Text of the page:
Figure 7.17 Parameterizing the extracted NURBS curves of the PP

  1. Three extra reference points are added to describe the trough and crest points. These points are used to dimension their respective vertical heights (Ht, Hci, Hc2) from the horizontal base line, which represent their vertical distances from the centre of rotation.
  2. The crest points are also used to define the horizontal distance, Wc, based on the respective horizontal distances from the crest points (Wc1, Wc2). The horizontal distance between the two crests, Wc, is important as it determines the separation between the convex PP head of the bi-condylar hinge joint.

After each of the surface feature curves is parameterized, the control points (crest points and trough point) can be used to construct guide curves which in turn are used to reconstruct the bearing surface of the PP head. NURBS curve feature extraction from the PP and MP base

The curve feature extraction procedure for the base of the PP and MP is similar to that for the PP head. The same problem of identification of the PP/MP base also exists.

A reference plane needs to be constructed to identify and isolate the PP/MP base surface from the whole freeform bone surface. Since the width of the PP/MP base is the key parameter of the PP/MP base, the position of the cutting plane is referenced to the width of the PP/MP base. The cutting plane is horizontal which is different from the cutting plane of the PP head. The distance from the cutting plane to the top of the PP/MP base equals the width of the PP/MP base multiplied by a conversion factor, which is defined as a constant value of 0.25 for the PP/MP base in this research. Figure 7.18 shows an example of the cutting plane for the base of the MP. The width of the MP base is 14.40 mm for this specimen. Therefore, the distance from the cutting plane to the top plane is set to 3.60 mm for this MP model.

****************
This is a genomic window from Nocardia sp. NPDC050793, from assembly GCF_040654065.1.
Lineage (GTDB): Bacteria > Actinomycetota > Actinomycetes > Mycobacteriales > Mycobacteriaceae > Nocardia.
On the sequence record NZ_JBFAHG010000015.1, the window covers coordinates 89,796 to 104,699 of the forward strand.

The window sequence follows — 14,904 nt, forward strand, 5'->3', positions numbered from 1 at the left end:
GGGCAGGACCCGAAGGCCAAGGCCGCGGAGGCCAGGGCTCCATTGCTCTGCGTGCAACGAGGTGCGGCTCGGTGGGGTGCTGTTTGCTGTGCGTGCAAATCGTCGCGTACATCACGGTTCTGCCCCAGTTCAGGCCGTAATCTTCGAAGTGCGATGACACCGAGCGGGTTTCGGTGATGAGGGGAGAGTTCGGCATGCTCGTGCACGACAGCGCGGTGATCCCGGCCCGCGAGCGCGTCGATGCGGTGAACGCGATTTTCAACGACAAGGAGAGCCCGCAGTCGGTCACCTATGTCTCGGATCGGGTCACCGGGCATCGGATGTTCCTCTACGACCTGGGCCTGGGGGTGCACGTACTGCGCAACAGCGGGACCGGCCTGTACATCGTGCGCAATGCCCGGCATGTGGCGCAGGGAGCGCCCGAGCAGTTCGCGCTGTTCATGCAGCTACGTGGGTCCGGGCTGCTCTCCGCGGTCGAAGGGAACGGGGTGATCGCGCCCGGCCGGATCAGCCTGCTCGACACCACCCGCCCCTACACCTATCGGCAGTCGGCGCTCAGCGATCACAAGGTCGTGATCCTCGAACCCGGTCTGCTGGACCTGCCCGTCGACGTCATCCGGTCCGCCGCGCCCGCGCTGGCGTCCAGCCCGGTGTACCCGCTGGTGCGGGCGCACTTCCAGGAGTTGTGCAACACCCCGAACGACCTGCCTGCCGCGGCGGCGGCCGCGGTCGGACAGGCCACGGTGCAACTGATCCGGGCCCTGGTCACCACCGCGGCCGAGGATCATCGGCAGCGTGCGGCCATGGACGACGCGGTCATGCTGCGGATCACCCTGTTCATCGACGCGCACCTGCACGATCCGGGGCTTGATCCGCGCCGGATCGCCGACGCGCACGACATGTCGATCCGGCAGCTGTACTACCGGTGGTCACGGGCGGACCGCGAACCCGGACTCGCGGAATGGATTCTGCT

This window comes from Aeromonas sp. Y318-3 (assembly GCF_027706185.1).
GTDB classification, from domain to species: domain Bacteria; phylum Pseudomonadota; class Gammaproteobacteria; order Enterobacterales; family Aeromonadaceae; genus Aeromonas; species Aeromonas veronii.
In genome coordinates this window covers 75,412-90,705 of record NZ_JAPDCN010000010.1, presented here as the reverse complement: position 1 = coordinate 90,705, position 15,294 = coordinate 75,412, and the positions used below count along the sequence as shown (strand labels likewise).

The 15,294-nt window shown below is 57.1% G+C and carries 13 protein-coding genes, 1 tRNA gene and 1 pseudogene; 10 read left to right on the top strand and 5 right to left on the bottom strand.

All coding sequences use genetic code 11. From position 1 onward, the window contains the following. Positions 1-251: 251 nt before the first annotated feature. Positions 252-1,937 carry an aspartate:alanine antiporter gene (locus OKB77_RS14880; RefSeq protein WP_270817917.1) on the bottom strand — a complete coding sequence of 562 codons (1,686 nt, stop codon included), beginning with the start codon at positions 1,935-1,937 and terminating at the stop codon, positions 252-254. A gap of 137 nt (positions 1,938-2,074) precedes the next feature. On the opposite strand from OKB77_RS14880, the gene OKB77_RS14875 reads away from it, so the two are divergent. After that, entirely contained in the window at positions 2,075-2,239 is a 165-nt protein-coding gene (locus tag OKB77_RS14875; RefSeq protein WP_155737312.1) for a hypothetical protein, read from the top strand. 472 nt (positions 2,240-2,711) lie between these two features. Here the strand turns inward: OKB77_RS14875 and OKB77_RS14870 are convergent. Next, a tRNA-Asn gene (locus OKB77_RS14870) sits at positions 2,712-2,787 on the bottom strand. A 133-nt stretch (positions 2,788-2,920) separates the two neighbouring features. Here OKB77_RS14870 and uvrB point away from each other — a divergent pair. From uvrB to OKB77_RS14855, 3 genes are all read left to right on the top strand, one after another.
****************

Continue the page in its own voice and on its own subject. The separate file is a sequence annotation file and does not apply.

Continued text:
The following procedure extracts curve features of the MP base as an example. However, it is also applicable to PP base feature extractions. In fact, the same curve feature extraction method can also be used for the head of the metacarpal phalanx (MCP) bone.

Ten equiangular planes over a 180° angle of rotation are inserted into the head of the MP bone. Each curve can be parameterized to obtain the quantitative surface feature of the PP/MP base. The following procedure takes the MP base as an example. However, it is also applicable to quantitative parameter extraction for the PP base.

Figure 7.18 Cutting plane inserted into the bone model of the MP
Figure 7.19 Parameterizing the extracted NURBS curves of the MP

Since there are no distinct properties for the extracted surface curves of MP, such as troughs and crests, ten equiangular lines are inserted to divide the curve into several segments (Figure 7.19). These intersection points are saved as the control points of the surface feature and will be used to reconstruct the bearing surface of the PP/MP base. Discussion on curve feature extraction

Different parameterizing methods are used for MP and PP curve extraction. The accuracy of the final reconstructed surfaces varies for different parameterizing methods.

The numbers of reference planes and feature points on each extracted feature curve affect the accuracy of the reconstructed surfaces. Eight analyses were performed on the same MCP bone samples and nine analyses for PP using different numbers of feature curves and control points.